Isn’t it great? After having supermarkets announcing that they are going green (e.g., REWE in Germany), offering a range of biological and fair-trade products, and fashion companies promoting their conscious collections; now, we even have the possibility to invest our money in sustainable investment products.
Recently, growing attention has been devoted to banks that offer sustainable financial services. One of the big players in this business is Triodos. The bank is calling itself one of “the world’s leading sustainable banks” and their mission is to make money by investing in positive social, environmental and cultural change. And, indeed, the strategy seems to work. Triodos has lifted its profits up by more than a third and reported 15% more customers in its annual financial statement of 2015.
Giving the financial locusts the cold shoulder
People seem to like the idea of giving their money to a “reasonable” and “responsible” bank, instead of feeding the greedy, reckless, and profit-seeking institutions that have suffered from a tarnished image ever since the global financial crisis 2007-2009. Certainly, the fraudulent behavior of the banks have contributed to clients becoming suspicious and thinking more critically about banks. But can we explain this change of awareness in deciding where to invest one’s personal finances also by other large-scale shifts?
Going green – from head to toe
We are witnessing large social changes these days – be it related to the way we live, consume, travel, or work. Particularly the younger generations from developed countries seem to have become more and more aware of protecting our environment and leaving a smaller and cleaner footprint on earth. We see this implemented by increasing consumption of biological products(Lewis, 2016), using renewable energies, or the rising success of the sharing economy. It speaks for itself, therefore, that people also start to think about where and how to invest their money to get it in line with their “green” way of life.
Is it all that “grass-green” as it seems?
So, are we now at the crossroads of entering a new financial system, a “green” way of dealing with our finances? Banks, such as Triodos, communicate on their website that they want to provide financial services that focus on the sustainability of our world by acting in a transparent, excellent, and entrepreneurial way. And even other institutes, such as the German bank GLS or conventional banks such as ING, are jumping on this trend and providing green investment products in their portfolio.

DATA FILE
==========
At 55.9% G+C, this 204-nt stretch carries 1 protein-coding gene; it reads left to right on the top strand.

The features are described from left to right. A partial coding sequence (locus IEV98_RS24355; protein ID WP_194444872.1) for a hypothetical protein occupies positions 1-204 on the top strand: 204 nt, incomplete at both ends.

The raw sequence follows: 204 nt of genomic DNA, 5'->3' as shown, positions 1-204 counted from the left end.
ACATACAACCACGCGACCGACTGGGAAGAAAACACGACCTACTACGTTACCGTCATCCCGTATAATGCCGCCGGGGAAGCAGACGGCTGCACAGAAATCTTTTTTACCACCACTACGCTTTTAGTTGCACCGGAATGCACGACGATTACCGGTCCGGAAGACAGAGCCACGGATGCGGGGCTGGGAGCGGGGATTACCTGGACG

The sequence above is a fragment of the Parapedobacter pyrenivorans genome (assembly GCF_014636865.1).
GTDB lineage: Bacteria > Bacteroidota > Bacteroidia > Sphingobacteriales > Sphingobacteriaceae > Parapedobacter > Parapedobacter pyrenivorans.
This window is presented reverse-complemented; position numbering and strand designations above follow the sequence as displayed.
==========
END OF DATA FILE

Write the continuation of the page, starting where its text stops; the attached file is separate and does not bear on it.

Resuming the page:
But can we really trust these promises and the seemingly “green” investment models?
When taking a look at Triodos’ website and inspecting the investment products, the aim of being a bank that stands for sustainable finances becomes questionable to a certain extent. Although Triodos explains their investments very well and in a transparent way on their website, in some of the funds you also come across dodgy company names such as H&M, Chipotle Mexican Grill, Henkel or Procter & Gamble. Explanations of why these companies are included range from long-term environment goals that the companies seek to achieve, the aim of bringing about long-term improvement, or the ambition to meet certain environmental standards in the future. These aspirations are laudable, but in my opinion a fast-food restaurant selling unhealthy food, one of the biggest retailers in the world letting their products still being produced under dangerous labor conditions, and producers of chemical laundry, home, and care products, cannot be considered sustainable.
Goodwill or deception?
Of course, it is difficult to find businesses that are truly green and fulfill desirable
characteristics to be found entirely sustainable. But where can we draw the line? What can
be considered sustainable or green, and what not?
Hence, the important question, after all, is whether the goal of sustainable finance is actually realizable or whether “sustainable finance” is just another fraud of the financial industry to make more money?
An emerging field of research
I think this question opens an intriguing field of research in financial communication and related fields, such as corporate social responsibility (CSR). Future research could investigate whether sustainable finance actually has potential, or whether this trend can be considered as just another “outgrowth” of the financial market to deceive people?
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